JEFFREY BROWN: The push is on this week for changes to Medicare that are being called the broadest expansion of the program since it was created in 1965. There are two key components: The scope of what would be the first prescription drug benefit in the program, and new moves towards using market forces to compete with traditional Medicare to help control costs. Much of this remains controversial, but a congressional vote on Medicare overhaul could come by the end of the week.
Joining me now is Tricia Neuman, director of the Medicare Policy Project at the Henry J. Kaiser Family Foundation. The foundation funds the NewsHour's health unit.
TRICIA NEUMAN: Thank you.
JEFFREY BROWN: Let's start with some background. What is pushing the drive towards change among seniors?
TRICIA NEUMAN: This is an issue that seniors really care about. This pressure is heartfelt. They're worried that many have multiple chronic conditions. They use a lot of prescriptions and they're paying a lot for them, and they have tremendous difficulty without drug coverage. So this is an issue that comes from seniors in town meetings, and members of Congress have heard a lot about it for many years and have said they want to do something about it.
JEFFREY BROWN: So the prescription drug benefit is getting the most attention or has over the last few years. We have a graphic here that can show some of the highlights. Let's take a look at that. So seniors, beginning in 2006, would sign up for stand-alone drug plan or join a private health plan. The premiums would be about $420 a year -- the deductible about $275. How would that work? How would these plans work?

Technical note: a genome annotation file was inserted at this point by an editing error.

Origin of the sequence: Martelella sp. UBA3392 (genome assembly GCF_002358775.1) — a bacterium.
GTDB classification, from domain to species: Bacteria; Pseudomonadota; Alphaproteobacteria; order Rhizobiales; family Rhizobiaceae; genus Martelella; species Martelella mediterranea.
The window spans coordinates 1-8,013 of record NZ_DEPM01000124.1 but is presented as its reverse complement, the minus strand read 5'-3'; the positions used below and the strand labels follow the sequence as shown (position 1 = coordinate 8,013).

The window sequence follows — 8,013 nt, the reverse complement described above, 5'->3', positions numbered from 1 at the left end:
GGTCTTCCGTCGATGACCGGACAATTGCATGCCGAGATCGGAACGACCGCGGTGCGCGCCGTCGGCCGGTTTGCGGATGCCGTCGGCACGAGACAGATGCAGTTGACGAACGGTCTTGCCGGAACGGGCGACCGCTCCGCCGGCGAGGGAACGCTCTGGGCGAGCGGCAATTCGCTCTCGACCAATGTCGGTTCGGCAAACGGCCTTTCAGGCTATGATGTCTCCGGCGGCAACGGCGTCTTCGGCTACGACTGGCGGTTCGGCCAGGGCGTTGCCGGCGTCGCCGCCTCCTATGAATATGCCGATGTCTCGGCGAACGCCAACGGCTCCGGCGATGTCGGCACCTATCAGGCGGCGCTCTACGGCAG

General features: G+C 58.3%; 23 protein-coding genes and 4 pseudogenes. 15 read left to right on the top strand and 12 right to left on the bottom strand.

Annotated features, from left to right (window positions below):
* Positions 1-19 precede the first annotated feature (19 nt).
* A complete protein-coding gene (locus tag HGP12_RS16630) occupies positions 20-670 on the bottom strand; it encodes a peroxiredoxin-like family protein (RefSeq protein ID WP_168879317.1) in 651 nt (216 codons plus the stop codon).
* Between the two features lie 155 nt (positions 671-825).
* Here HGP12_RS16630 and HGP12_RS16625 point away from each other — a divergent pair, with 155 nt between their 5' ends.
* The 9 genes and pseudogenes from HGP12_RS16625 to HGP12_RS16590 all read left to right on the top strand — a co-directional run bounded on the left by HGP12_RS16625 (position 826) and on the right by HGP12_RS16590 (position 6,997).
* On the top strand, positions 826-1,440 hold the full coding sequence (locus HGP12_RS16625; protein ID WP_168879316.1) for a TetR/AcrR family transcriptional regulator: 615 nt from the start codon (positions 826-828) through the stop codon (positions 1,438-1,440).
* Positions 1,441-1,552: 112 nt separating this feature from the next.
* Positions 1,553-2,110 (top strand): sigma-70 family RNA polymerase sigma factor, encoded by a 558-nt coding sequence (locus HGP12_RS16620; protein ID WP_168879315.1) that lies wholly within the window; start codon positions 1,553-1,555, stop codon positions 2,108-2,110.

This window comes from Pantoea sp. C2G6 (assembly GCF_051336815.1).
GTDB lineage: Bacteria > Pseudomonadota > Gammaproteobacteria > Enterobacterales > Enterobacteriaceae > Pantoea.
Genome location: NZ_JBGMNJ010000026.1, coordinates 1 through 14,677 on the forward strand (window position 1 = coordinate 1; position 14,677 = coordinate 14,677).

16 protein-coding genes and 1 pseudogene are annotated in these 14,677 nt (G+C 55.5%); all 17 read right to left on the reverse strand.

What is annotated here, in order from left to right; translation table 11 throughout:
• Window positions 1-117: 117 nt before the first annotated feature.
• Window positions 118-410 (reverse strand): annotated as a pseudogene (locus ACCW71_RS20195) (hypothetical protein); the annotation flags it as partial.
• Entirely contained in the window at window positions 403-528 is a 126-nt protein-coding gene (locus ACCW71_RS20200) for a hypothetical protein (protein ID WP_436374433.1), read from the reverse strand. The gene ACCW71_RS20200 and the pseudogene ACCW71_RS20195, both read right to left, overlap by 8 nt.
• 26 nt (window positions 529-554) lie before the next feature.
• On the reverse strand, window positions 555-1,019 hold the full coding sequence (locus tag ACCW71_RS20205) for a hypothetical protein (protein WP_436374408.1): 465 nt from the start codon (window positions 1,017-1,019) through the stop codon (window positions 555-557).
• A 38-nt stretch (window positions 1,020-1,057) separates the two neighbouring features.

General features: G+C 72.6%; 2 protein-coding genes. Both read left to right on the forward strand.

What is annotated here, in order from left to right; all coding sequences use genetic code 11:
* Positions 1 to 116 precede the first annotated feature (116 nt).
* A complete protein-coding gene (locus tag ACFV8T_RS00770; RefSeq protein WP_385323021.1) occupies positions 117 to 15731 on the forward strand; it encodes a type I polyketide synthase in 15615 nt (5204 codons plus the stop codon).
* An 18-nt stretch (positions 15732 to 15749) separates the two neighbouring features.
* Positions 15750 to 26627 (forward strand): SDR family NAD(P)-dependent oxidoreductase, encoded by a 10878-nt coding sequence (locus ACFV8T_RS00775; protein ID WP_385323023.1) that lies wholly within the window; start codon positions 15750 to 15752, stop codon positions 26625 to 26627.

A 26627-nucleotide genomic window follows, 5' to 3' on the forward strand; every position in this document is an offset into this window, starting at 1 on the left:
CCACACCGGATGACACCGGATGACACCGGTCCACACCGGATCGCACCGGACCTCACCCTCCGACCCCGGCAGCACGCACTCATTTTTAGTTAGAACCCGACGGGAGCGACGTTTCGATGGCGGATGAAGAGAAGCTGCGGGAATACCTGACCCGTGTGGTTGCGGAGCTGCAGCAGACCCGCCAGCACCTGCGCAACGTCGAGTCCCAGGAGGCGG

TRICIA NEUMAN: So a senior in 2006 would face a choice. They could stay in traditional Medicare and get drug coverage through a private plan or they could choose to sign up for a managed care plan like an HMO or a PPO, where they could get their Medicare benefits and a drug benefit.
They would still pay their Medicare Part B premium but they would also pay a new drug premium which is estimated to be about $35 a month, but that could vary from plan to plan and from community to community, so it's just an estimate. So the decision is for seniors to choose among these plans in their areas to figure out which gives them the best deal.
JEFFREY BROWN: But the senior gets the choice.
TRICIA NEUMAN: But the senior gets the choice.
JEFFREY BROWN: Okay. Now let's look at the actual proposed coverage. We have another graphic here. Now, the government would pay 75 percent of the drug costs up to $2,200 annually. Then there would be no coverage up to about $5,000 in costs. Government pays 95 percent of costs after that. There's a gap there. It's been called the donut.
TRICIA NEUMAN: That's right.
JEFFREY BROWN: Why the gap?
TRICIA NEUMAN: Well, the gap is there because there's a limit in the amount of money that has been allocated for this drug benefit. Congress has said they will spend $400 billion, and that sounds like a lot of money but it only goes so far, so members of Congress have had to work to define a benefit that will fit within their $400 billion limit, and that has meant this sort of unfortunate gap in benefits and what that means is really $2,800 of expenses that a senior will have to pay before they get catastrophic coverage on top of their deductible and other cost sharing.
JEFFREY BROWN: Now you do a lot of surveys of seniors' expectations. What is it that they are asking for and how does that jibe with what we're seeing here?
TRICIA NEUMAN: Well, our surveys would suggest that seniors are expecting a benefit that looks a lot like what most workers get today. When you talk to seniors, they are looking for what they think of is a standard benefit. And typically these benefits don't have separate drug deductibles.